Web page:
GRAND RAPIDS, Mich., (WOOD) — Restaurants and bars across Michigan are closed after an order from Gov. Gretchen Whitmer Monday morning.

This comes as local, state and federal government agencies work to prevent further spread of the novel coronavirus.

The order went into effect at 3 p.m. and has since left many business owners with questions about how to move forward. 

“How am I going to pay anybody? How are they going to pay their bills? How am I going to pay my bills?” said Larry Zeiser, part owner of neighborhood bar Logan’s Alley on Michigan Street. 

Zeiser says his business already had plans to close on Street Patrick’s Day and reopen Wednesday in an effort to promote social distancing. He says now they’re being forced to come up with a new plan as their business will likely lose thousands of dollars during the shutdown. 

“Now the big step is our federal government: How they’re going to help employees?” Zeiser asked. “We can handle paying them for a little bit, but it’s going to be hard with an indefinite period.”

Local restaurant employees say news of the closures has them concerned too. 

“It’s just more of a feeling that life is uncertain now because I don’t have any money coming in,” said Ericka Chandler who works at Electric Cheetah.

Chandler says due to the capacity limits put on restaurants by Kent County over the weekend, she was already expecting to lose some money. She says with the complete closure, she has no idea what will happen next. 

“It’s like, where can you make cuts? Can I call as far as my car loan? Can I skip a payment? Where can I make cuts as far as expenses? What can we do without?” said Chandler as she recalled the thoughts she had upon learning of the closure. 

The owners of Electric Cheetah say it’s been a worry of several employees over the last few days.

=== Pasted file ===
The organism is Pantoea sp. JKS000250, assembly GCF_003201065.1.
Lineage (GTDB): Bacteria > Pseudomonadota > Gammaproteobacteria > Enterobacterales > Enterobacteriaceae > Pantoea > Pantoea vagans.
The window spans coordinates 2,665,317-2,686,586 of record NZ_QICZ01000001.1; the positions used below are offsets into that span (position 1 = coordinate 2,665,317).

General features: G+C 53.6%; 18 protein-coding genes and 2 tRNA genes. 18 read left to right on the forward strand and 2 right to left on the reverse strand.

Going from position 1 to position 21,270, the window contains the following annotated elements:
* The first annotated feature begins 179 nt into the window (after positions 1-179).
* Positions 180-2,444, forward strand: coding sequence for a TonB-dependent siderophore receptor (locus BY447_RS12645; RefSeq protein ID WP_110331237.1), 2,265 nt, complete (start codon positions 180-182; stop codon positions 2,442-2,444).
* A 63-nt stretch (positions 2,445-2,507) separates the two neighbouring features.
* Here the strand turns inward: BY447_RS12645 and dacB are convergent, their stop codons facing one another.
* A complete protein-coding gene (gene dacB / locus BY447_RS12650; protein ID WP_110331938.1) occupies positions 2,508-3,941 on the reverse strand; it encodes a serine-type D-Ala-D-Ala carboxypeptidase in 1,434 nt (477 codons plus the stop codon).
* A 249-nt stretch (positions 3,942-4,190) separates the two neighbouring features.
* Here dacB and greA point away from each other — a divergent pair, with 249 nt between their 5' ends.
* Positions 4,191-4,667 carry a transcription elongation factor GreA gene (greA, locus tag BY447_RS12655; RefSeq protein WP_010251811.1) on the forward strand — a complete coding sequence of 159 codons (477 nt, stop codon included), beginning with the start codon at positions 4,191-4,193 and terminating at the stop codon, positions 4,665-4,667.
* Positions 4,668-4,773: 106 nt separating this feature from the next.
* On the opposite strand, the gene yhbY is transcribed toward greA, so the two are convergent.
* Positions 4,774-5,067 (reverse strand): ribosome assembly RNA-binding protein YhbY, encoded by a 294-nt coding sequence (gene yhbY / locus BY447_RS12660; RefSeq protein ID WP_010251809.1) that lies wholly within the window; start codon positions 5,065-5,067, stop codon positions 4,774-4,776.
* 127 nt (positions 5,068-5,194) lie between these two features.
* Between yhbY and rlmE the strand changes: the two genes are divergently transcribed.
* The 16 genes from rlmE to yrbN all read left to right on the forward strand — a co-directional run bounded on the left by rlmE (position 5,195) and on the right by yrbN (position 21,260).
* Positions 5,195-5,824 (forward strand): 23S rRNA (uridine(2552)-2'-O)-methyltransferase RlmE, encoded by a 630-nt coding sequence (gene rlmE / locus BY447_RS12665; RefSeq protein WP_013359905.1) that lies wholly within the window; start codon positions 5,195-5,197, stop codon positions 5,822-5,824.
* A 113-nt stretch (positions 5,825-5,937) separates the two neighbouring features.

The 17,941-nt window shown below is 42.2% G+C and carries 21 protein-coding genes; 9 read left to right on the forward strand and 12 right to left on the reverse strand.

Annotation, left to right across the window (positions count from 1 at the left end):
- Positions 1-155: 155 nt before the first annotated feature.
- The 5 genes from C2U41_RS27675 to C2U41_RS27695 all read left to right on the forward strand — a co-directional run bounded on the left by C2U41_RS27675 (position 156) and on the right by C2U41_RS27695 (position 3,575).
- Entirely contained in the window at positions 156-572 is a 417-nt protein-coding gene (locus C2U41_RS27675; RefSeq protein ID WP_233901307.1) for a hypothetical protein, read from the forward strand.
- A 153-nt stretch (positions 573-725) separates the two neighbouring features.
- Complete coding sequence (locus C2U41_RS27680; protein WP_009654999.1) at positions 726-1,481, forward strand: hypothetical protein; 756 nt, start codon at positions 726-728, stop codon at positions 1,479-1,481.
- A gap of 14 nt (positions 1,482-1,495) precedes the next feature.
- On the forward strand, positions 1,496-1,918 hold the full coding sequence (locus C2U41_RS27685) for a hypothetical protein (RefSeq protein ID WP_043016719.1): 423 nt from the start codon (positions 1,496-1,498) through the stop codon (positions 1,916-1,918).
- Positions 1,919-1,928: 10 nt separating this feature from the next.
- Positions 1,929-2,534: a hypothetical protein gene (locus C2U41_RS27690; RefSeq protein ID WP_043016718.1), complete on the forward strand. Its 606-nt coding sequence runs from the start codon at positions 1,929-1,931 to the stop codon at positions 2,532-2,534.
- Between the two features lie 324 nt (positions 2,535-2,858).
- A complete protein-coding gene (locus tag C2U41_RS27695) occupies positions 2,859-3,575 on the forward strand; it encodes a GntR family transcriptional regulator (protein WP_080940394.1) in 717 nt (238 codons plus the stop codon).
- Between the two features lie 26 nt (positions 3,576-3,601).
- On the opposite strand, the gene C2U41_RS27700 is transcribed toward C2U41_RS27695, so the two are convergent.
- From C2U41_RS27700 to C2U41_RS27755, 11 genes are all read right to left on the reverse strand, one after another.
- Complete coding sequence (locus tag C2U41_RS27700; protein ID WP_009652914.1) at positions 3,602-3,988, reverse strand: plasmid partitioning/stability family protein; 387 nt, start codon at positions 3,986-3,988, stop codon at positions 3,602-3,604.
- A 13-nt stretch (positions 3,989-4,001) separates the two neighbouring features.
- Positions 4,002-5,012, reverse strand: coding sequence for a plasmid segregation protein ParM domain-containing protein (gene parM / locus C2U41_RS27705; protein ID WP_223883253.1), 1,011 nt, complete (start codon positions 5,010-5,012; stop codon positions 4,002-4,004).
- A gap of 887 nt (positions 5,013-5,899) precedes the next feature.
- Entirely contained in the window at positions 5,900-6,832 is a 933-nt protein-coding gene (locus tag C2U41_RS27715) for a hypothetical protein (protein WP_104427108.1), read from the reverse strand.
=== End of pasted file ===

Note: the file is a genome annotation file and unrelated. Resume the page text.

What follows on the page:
“There’s a level of panic that we’ve been watching happen all week,” owner Cory DeMint said. “We are one of the industries that have been hit the hardest, so there’s going to be lots of unknowns.”

DeMint says they’ve seen impacts of the COVID-19 outbreak since the beginning. He noted a 50% decrease in sales in January and February. He says in addition to that, he and business partners recently opened a second Electric Cheetah location. He says the shutdown will come with some serious hardship.

“Now being required to completely shut down, obviously it’s for the good of the community, but at the same time being completely unsure of how long this requirement on dine-in services (will last), we don’t know how we’re going to sustain ourselves. We don’t know who to call,” DeMint added.

He says while there are options for his business if it goes under, there are not many for his employees. 

“People should be letting us know that everything is going to be OK, and all we’re hearing about is the CEOs of the nation’s largest companies standing up there getting fist bumps and it’s annoying,” DeMint said. 

Whitmer says the shutdown will be in effect until March 30 but could be extended past that date. 

“The best-case scenario is everybody gets through this and we learn our lesson, and I think in the long run, we don’t forget,” said Zeiser.

The restaurant owners say they’re hoping for the best and doing what they can in the meantime. They say there may be some sort of federal or state relief necessary soon. They say they’re hoping for more answers from the top.